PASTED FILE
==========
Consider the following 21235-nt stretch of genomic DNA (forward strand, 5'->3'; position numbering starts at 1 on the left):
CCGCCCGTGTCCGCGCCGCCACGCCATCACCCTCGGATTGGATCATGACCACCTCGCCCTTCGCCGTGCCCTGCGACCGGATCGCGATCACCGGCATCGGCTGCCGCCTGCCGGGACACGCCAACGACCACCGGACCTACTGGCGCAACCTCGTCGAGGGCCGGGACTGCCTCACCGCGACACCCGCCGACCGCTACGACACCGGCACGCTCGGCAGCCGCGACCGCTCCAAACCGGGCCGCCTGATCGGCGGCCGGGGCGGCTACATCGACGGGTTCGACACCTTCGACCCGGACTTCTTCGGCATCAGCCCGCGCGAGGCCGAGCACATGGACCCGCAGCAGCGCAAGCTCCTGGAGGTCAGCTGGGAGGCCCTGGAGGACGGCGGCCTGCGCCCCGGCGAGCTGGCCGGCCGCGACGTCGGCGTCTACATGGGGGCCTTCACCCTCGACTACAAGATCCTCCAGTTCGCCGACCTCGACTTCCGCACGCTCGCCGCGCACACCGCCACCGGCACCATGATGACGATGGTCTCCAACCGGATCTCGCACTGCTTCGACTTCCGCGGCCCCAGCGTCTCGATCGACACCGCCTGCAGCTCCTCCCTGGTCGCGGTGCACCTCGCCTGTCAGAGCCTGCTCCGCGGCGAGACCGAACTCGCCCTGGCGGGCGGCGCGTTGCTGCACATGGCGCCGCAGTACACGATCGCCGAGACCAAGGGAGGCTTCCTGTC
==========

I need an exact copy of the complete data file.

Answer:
Consider the following 21235-nt stretch of genomic DNA (forward strand, 5'->3'; position numbering starts at 1 on the left):
CCGCCCGTGTCCGCGCCGCCACGCCATCACCCTCGGATTGGATCATGACCACCTCGCCCTTCGCCGTGCCCTGCGACCGGATCGCGATCACCGGCATCGGCTGCCGCCTGCCGGGACACGCCAACGACCACCGGACCTACTGGCGCAACCTCGTCGAGGGCCGGGACTGCCTCACCGCGACACCCGCCGACCGCTACGACACCGGCACGCTCGGCAGCCGCGACCGCTCCAAACCGGGCCGCCTGATCGGCGGCCGGGGCGGCTACATCGACGGGTTCGACACCTTCGACCCGGACTTCTTCGGCATCAGCCCGCGCGAGGCCGAGCACATGGACCCGCAGCAGCGCAAGCTCCTGGAGGTCAGCTGGGAGGCCCTGGAGGACGGCGGCCTGCGCCCCGGCGAGCTGGCCGGCCGCGACGTCGGCGTCTACATGGGGGCCTTCACCCTCGACTACAAGATCCTCCAGTTCGCCGACCTCGACTTCCGCACGCTCGCCGCGCACACCGCCACCGGCACCATGATGACGATGGTCTCCAACCGGATCTCGCACTGCTTCGACTTCCGCGGCCCCAGCGTCTCGATCGACACCGCCTGCAGCTCCTCCCTGGTCGCGGTGCACCTCGCCTGTCAGAGCCTGCTCCGCGGCGAGACCGAACTCGCCCTGGCGGGCGGCGCGTTGCTGCACATGGCGCCGCAGTACACGATCGCCGAGACCAAGGGAGGCTTCCTGTC